Washington, D.C. — In late May, Speaker Kevin McCarthy (R-CA) and House Republican leadership struck a deal with the Biden administration that set budget caps on annual defense and nondefense appropriations to avert default and suspend the debt limit. Yet House Republican appropriators have strayed from the negotiated deal, proposing deeper funding cuts and adding in new, extreme nonbudgetary “riders.” A new CAP report examines how these appropriators’ approach puts Congress on the path toward a government shutdown, while the Senate’s bipartisan approach better reflects the agreements made as part of the debt limit deal.
When the debt limit deal was made, it included tight budget caps for both discretionary defense funding and nondefense discretionary (NDD) funding. This new report examines three key ways the proposed House Republicans’ appropriations bills break the debt limit agreement:
- The top-line funding levels are significantly below the levels negotiated in the deal. The House-reported bills call for an additional $58 billion in cuts in NDD excluding Veterans Affairs medical care, which would leave it at the lowest level as a percent of gross domestic product (GDP) in at least 60 years.
- The rescissions go significantly beyond the deal. The House Republican appropriators call for $115 billion of rescissions, $94 billion beyond what negotiators agreed to. These rescissions especially target the IRS, which would account for more than half of the proposed cuts.
- The bills include many new nonbudgetary program changes. House Republican appropriators included new nonbudgetary riders in the bills, such as imposing new limitations on abortion access, actively undermining environmental efforts, and hamstringing the Biden administration’s ability to reduce gun deaths.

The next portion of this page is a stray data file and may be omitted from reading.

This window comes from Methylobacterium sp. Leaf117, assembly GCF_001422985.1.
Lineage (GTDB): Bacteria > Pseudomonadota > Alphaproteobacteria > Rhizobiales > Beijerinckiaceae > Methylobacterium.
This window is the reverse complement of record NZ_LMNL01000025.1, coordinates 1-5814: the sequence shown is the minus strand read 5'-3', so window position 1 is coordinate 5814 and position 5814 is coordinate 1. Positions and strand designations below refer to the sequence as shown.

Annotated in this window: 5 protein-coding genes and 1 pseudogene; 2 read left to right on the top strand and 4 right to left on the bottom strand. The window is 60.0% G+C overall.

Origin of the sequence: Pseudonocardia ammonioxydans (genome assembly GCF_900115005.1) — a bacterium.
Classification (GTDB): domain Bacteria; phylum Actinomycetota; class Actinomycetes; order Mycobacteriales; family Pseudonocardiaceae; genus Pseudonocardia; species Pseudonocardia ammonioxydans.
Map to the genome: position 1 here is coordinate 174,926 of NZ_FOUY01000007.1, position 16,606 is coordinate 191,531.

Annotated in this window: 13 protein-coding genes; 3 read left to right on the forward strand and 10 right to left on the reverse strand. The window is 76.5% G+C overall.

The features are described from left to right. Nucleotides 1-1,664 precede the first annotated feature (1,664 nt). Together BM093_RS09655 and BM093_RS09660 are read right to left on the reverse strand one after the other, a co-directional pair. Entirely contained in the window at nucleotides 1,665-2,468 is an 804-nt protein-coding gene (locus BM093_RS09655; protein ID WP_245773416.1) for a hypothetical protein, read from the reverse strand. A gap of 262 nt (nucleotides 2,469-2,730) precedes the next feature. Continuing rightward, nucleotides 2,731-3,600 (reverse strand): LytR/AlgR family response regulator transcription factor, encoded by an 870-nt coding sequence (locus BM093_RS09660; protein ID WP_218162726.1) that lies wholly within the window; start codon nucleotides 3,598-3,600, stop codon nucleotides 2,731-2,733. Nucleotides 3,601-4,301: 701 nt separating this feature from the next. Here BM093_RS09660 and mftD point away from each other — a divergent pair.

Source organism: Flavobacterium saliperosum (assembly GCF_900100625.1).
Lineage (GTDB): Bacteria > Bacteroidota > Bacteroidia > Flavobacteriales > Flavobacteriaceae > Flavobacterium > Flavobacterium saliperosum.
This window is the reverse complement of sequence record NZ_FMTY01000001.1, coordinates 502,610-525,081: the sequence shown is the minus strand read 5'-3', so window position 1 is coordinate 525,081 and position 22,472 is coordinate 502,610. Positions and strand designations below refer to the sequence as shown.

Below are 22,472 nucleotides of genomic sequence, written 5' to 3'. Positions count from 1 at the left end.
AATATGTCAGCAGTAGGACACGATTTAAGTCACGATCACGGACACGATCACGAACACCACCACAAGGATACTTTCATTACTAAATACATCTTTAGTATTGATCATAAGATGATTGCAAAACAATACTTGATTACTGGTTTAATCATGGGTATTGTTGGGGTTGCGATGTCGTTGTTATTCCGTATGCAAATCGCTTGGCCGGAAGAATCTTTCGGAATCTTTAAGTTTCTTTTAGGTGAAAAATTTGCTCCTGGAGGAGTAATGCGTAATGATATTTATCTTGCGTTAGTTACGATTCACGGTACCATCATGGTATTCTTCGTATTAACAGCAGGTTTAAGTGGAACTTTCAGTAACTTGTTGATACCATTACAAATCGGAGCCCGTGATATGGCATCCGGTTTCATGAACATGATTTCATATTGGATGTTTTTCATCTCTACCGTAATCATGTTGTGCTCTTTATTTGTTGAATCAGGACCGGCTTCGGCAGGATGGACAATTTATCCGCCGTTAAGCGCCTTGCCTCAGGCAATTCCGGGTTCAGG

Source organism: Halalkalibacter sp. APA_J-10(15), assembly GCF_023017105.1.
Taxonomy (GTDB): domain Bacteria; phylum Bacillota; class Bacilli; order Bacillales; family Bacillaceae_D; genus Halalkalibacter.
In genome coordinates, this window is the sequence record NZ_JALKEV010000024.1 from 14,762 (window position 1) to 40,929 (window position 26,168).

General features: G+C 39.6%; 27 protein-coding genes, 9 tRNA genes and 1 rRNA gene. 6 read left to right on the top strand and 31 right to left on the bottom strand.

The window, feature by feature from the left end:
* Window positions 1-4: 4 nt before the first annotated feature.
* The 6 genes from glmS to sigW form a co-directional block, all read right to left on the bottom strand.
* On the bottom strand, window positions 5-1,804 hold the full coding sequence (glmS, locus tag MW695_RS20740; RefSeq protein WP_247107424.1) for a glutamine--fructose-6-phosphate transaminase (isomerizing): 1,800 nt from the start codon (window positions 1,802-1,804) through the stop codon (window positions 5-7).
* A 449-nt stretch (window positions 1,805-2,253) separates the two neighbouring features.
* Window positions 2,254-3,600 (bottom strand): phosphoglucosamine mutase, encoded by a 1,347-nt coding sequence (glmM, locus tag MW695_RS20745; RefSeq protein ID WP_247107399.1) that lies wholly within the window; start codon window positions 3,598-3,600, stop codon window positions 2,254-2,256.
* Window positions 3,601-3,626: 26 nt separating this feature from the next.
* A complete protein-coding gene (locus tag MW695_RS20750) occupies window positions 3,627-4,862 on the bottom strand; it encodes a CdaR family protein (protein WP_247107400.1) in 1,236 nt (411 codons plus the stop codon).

The proposals would also go far beyond the debt limit deal and claw back $67 billion of the $80 billion in funding provided to the IRS by the Inflation Reduction Act, hampering the agency’s ability to improve customer service while allowing wealthy tax cheats to avoid paying what they owe.
“House Republican appropriation bills break three core tenets of the debt limit deal and put the United States on the path to a government shutdown,” said Bobby Kogan, senior director of federal budget policy and co-author of the report. “These proposals would make it harder for Americans across the country to receive their benefits from the Special Supplemental Nutrition Program for Women, Infants, and Children (WIC), cut funding for Title I schools to an all-time low, cut funding for ensuring our drinking water is safe by nearly 60 percent, and further pull away funding from the already underfunded Social Security Administration. House Republican appropriators are calling to break the debt limit deal they negotiated, pushing us toward a government shutdown that could have devastating implications for households across the country.”
“House Republican appropriators’ deep cuts in IRS funding will cost far more in lost revenues than they save,” said Jean Ross, senior fellow for Inclusive Economy and co-author of the report. “Such a reduction would worsen customer service for all tax filers, while allowing wealthy tax cheats to avoid paying what they owe. Congress should restore, not reduce, support for the IRS and should provide ongoing, adequate funding so that the IRS can provide quality service and collect the revenues that support the federal budget.”
Read the report: “House Republican Appropriations Proposal Breaks the Debt Limit Deal” by Bobby Kogan and Jean Ross
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